Of the 319 ICE detainees held in May, 149 lived in Alamance county. The article closed with a sheriff's department spokesman comment:"Residents are not citizens."

Sunday, July 22, 2007

The Perfect Storm

The Borderlands Witness Drive has entered the southeast, a region historically familiar with storms both natural and socio-political. For the migrant laborer the region is fraught with hazards, both institutional and random, communal and governmental. For the first time in the Drive we are hearing accounts of a climate of hate crimes directed against Latinos. Fueled by inflammatory, racialist local media, talk show radio and small town newspapers, random acts of violence are more the rule than the exception in the so called "deep south."

A series of state and local laws have further complicated and criminalized the lives of undocumented residents. A driver's license is now required in Georgia in order to register a motor vehicle. Some county sheriff's departments are trained and charged to carry out federal Immigrations and Custom Enforcement (ICE) tasks. Legislative initiatives have been proposed to make 3 citations for undocumented entry (currently a civil offense) into a felony. Local police routinely set up check points and stop traffic at intersections near factories where large numbers of migrants work.

Meanwhile, ICE raids and deportations continue apace. The middle of the night is not an uncommon time for such raids here. As elsewhere in our travels, talk of more detention centers is frequently heard in the background.

In short, we are witnessing, in the southeast, a collision of forces designed to intimidate, abuse and criminalize the Latino community... from vigilante to police, from media to legislative. A perfect storm of hate and dehumanization.

This community under siege is rising with creative nonviolent responses. Marches have been organized. Monies are being raised to initiate English language talk radio programs to put a human voice on the Latino community which has borne the brunt of vitriolic, racialist talk radio. Volunteer cross city trash pick-up drives have begun in Charlotte, NC. Some churches are stepping forward in advocacy roles. Latino workers and families are being educated about their legal rights when ICE raids occur.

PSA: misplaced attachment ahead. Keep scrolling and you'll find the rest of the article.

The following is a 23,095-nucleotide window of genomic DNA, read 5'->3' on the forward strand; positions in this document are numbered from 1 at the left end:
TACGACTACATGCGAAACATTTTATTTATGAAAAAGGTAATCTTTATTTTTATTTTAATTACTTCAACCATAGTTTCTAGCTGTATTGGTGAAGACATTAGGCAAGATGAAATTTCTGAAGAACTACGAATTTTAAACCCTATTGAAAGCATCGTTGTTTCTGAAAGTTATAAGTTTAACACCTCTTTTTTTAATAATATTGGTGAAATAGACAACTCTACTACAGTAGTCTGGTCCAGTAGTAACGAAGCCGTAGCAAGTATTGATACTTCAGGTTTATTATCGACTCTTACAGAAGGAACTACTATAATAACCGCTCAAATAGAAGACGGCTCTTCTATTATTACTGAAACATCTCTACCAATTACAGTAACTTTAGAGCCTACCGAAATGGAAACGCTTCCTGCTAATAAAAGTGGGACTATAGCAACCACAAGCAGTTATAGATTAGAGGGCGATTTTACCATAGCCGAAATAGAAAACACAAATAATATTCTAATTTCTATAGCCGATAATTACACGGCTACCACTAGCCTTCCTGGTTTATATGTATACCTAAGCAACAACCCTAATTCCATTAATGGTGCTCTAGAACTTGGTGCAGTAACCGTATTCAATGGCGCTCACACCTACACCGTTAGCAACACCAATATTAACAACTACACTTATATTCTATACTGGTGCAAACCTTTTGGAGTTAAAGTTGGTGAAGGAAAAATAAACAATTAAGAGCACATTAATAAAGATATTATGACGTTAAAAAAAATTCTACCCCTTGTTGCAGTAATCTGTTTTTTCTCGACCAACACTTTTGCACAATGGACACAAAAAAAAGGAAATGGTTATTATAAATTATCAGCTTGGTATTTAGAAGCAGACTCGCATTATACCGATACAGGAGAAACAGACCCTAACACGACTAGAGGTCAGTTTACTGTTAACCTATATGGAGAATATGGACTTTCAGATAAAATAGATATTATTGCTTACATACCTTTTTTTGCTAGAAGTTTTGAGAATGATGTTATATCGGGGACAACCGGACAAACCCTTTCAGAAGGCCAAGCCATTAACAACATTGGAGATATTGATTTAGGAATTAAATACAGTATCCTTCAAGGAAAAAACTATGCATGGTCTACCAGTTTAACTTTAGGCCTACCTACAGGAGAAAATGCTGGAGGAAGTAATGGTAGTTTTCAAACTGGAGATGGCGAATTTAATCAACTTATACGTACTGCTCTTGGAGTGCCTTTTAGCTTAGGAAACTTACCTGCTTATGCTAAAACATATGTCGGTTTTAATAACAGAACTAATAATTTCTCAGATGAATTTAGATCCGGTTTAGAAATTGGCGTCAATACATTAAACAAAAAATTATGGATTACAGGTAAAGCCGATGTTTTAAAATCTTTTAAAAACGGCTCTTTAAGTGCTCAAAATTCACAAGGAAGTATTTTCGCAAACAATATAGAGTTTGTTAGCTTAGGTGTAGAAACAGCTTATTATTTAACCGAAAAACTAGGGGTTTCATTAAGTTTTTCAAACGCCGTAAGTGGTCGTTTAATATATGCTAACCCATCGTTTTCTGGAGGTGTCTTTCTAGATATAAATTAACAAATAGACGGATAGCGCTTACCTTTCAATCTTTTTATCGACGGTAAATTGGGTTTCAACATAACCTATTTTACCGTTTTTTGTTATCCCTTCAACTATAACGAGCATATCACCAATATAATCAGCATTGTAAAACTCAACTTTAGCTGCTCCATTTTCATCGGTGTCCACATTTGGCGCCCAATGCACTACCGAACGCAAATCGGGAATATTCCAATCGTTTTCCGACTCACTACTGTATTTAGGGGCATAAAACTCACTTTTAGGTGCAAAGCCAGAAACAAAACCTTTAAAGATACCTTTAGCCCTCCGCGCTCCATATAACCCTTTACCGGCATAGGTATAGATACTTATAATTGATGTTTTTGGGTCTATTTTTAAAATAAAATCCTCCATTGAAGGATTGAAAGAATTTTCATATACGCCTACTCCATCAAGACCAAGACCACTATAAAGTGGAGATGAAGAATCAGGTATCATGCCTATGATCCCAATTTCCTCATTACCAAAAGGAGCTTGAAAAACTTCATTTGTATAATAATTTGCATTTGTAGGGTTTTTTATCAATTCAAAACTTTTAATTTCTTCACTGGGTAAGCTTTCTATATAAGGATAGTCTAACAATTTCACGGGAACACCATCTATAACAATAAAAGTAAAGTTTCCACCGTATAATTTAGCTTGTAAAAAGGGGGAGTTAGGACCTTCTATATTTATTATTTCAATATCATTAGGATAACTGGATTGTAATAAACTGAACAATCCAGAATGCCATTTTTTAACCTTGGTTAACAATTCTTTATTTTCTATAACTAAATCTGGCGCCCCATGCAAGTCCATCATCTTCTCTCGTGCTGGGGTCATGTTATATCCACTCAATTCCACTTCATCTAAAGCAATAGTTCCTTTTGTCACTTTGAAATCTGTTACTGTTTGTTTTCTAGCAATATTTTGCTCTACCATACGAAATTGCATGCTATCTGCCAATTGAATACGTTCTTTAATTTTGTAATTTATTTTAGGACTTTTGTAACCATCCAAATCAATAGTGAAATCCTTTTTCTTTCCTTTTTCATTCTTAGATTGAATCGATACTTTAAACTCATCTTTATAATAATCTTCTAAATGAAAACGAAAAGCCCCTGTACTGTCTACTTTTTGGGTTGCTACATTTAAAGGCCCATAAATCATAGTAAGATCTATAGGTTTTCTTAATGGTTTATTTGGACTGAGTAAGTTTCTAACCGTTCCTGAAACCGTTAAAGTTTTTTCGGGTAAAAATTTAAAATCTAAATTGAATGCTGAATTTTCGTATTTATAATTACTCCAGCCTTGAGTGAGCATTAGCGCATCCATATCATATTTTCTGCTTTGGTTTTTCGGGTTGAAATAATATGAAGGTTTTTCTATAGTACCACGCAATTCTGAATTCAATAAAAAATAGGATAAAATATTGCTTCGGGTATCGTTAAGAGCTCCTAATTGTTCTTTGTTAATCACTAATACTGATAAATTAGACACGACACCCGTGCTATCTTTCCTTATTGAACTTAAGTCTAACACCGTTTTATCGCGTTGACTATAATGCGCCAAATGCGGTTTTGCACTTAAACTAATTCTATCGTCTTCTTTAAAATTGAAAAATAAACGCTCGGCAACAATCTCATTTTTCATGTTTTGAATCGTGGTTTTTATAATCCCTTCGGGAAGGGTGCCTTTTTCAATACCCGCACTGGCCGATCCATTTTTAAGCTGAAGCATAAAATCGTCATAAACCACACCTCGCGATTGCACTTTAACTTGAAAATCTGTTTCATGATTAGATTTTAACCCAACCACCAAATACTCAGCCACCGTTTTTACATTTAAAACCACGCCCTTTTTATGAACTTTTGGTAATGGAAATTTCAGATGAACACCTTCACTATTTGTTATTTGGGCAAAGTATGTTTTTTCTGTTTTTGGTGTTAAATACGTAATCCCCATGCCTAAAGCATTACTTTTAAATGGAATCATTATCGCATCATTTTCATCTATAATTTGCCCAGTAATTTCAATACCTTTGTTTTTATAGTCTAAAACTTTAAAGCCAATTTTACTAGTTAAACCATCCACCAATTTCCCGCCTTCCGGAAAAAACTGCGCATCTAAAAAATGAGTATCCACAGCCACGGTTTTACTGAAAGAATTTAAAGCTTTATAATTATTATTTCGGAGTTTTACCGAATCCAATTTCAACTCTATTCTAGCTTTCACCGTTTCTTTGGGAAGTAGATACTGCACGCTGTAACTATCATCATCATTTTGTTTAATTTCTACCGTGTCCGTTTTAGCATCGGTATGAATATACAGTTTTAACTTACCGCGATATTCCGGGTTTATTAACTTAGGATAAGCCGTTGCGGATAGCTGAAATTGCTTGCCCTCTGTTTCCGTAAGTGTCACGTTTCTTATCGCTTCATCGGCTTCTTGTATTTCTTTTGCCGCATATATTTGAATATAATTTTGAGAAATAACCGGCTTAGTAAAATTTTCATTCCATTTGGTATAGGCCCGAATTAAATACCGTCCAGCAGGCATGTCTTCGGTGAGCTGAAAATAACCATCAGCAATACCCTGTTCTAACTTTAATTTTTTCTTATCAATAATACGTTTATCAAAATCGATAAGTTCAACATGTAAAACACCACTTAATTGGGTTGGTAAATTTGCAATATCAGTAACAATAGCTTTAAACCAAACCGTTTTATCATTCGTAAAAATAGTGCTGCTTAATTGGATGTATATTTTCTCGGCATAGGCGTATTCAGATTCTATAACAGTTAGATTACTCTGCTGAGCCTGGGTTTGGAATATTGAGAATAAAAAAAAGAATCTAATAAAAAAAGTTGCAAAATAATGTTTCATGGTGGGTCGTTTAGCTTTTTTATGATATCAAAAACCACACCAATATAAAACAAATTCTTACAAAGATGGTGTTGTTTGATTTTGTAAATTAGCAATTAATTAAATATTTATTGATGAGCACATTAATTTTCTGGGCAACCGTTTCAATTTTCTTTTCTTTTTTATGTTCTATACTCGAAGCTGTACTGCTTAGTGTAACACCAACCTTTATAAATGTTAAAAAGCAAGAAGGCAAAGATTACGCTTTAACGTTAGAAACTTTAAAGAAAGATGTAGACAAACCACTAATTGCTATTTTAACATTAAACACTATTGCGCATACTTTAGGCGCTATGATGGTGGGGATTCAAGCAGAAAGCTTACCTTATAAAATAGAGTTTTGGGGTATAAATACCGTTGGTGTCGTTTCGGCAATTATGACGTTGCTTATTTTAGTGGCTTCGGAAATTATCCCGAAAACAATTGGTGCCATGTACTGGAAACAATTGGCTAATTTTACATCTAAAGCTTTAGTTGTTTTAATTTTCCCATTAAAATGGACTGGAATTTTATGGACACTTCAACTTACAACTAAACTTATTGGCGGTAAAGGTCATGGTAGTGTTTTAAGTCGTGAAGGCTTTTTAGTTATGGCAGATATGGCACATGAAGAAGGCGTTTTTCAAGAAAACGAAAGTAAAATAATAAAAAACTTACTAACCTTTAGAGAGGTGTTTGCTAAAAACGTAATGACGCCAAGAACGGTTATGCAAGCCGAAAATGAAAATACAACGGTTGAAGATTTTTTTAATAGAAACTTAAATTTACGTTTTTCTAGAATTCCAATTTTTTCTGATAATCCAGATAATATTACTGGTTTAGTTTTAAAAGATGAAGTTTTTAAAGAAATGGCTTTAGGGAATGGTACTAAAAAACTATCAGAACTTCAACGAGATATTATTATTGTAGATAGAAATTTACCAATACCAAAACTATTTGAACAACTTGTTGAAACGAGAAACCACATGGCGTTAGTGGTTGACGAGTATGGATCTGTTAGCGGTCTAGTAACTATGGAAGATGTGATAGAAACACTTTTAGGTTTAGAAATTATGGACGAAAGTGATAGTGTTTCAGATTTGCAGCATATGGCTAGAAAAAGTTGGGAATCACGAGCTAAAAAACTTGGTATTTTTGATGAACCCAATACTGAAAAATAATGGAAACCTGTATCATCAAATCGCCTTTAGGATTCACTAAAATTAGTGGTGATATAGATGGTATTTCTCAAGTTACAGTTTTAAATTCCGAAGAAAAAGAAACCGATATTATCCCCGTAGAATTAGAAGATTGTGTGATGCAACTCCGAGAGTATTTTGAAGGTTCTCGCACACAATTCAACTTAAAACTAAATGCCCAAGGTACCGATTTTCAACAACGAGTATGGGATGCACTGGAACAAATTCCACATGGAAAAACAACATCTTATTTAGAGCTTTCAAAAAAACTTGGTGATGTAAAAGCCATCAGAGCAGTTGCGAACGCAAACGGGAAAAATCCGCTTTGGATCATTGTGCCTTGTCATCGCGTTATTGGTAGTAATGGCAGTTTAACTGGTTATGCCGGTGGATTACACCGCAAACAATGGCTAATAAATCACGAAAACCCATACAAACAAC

The southeast is woven with a fabric of white, black and Latino histories. The economy is an integrated one. Small towns and large cities are dependent on Latino labor and Latino buying power. These communities are richer for this cultural diversity, and Latinos here, despite all, are seeking to raise community awareness to this reality.

Saturday, July 21, 2007

Stewart "Detention Center"

Stewart Detention Center, Lumpkin GA

July 19, 2007

We drove to Lumpkin GA, intending to visit Stewart Detention Center. On the way we carefully avoided Ft Benning, where John is permanently banned. Our advance information, that we could just show up and get a tour of Stewart was incorrect. So, we spent several hours waiting at the 4-Way BBQ, while Sarah exchanged inconclusive phone calls with Warden Vance Laughlin. Late in the afternoon, after checking CPT's record, and getting assurance that we would not chain ourselves to the fence, he offered us Friday or Monday, but our schedule did not allow us to stay. So we simply drove around the facility. It is about 1 ½ miles east of Lumpkin, with the usual double chain link fence, razor wire, and patrol road around it.